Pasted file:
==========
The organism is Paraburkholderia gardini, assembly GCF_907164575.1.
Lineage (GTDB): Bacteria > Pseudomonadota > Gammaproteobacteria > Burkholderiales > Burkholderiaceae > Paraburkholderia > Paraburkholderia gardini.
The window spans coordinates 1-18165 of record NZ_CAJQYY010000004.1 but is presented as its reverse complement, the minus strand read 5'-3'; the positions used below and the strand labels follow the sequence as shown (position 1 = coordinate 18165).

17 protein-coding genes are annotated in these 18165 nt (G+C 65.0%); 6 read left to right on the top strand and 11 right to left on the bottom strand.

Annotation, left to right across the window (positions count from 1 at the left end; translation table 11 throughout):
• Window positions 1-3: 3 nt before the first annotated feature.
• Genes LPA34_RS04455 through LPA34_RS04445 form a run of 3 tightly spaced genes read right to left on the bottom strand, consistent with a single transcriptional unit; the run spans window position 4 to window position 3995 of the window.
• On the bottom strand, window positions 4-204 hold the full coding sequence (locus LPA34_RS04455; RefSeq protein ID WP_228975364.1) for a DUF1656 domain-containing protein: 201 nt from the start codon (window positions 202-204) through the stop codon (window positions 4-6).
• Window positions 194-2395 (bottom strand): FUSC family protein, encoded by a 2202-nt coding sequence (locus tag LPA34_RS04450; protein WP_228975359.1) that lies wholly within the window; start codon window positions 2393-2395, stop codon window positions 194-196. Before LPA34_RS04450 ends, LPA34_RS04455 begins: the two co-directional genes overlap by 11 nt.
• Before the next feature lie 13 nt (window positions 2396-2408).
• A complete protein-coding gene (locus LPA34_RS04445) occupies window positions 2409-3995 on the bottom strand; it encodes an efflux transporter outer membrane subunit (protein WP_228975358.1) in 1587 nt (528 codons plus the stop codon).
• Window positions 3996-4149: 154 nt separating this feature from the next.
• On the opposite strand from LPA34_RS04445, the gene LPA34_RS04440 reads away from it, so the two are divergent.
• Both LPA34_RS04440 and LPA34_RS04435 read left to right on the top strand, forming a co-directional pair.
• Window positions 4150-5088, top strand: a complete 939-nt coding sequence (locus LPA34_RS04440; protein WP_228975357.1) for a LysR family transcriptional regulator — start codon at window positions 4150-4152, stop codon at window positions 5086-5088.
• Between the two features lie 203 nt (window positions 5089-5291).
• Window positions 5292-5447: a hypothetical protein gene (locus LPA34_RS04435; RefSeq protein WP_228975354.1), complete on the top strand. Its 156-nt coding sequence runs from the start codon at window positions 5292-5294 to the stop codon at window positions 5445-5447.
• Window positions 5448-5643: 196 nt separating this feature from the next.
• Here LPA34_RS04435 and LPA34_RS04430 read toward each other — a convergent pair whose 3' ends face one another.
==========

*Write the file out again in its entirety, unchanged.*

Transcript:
The organism is Paraburkholderia gardini, assembly GCF_907164575.1.
Lineage (GTDB): Bacteria > Pseudomonadota > Gammaproteobacteria > Burkholderiales > Burkholderiaceae > Paraburkholderia > Paraburkholderia gardini.
The window spans coordinates 1-18165 of record NZ_CAJQYY010000004.1 but is presented as its reverse complement, the minus strand read 5'-3'; the positions used below and the strand labels follow the sequence as shown (position 1 = coordinate 18165).

17 protein-coding genes are annotated in these 18165 nt (G+C 65.0%); 6 read left to right on the top strand and 11 right to left on the bottom strand.

Annotation, left to right across the window (positions count from 1 at the left end; translation table 11 throughout):
• Window positions 1-3: 3 nt before the first annotated feature.
• Genes LPA34_RS04455 through LPA34_RS04445 form a run of 3 tightly spaced genes read right to left on the bottom strand, consistent with a single transcriptional unit; the run spans window position 4 to window position 3995 of the window.
• On the bottom strand, window positions 4-204 hold the full coding sequence (locus LPA34_RS04455; RefSeq protein ID WP_228975364.1) for a DUF1656 domain-containing protein: 201 nt from the start codon (window positions 202-204) through the stop codon (window positions 4-6).
• Window positions 194-2395 (bottom strand): FUSC family protein, encoded by a 2202-nt coding sequence (locus tag LPA34_RS04450; protein WP_228975359.1) that lies wholly within the window; start codon window positions 2393-2395, stop codon window positions 194-196. Before LPA34_RS04450 ends, LPA34_RS04455 begins: the two co-directional genes overlap by 11 nt.
• Before the next feature lie 13 nt (window positions 2396-2408).
• A complete protein-coding gene (locus LPA34_RS04445) occupies window positions 2409-3995 on the bottom strand; it encodes an efflux transporter outer membrane subunit (protein WP_228975358.1) in 1587 nt (528 codons plus the stop codon).
• Window positions 3996-4149: 154 nt separating this feature from the next.
• On the opposite strand from LPA34_RS04445, the gene LPA34_RS04440 reads away from it, so the two are divergent.
• Both LPA34_RS04440 and LPA34_RS04435 read left to right on the top strand, forming a co-directional pair.
• Window positions 4150-5088, top strand: a complete 939-nt coding sequence (locus LPA34_RS04440; protein WP_228975357.1) for a LysR family transcriptional regulator — start codon at window positions 4150-4152, stop codon at window positions 5086-5088.
• Between the two features lie 203 nt (window positions 5089-5291).
• Window positions 5292-5447: a hypothetical protein gene (locus LPA34_RS04435; RefSeq protein WP_228975354.1), complete on the top strand. Its 156-nt coding sequence runs from the start codon at window positions 5292-5294 to the stop codon at window positions 5445-5447.
• Window positions 5448-5643: 196 nt separating this feature from the next.
• Here LPA34_RS04435 and LPA34_RS04430 read toward each other — a convergent pair whose 3' ends face one another.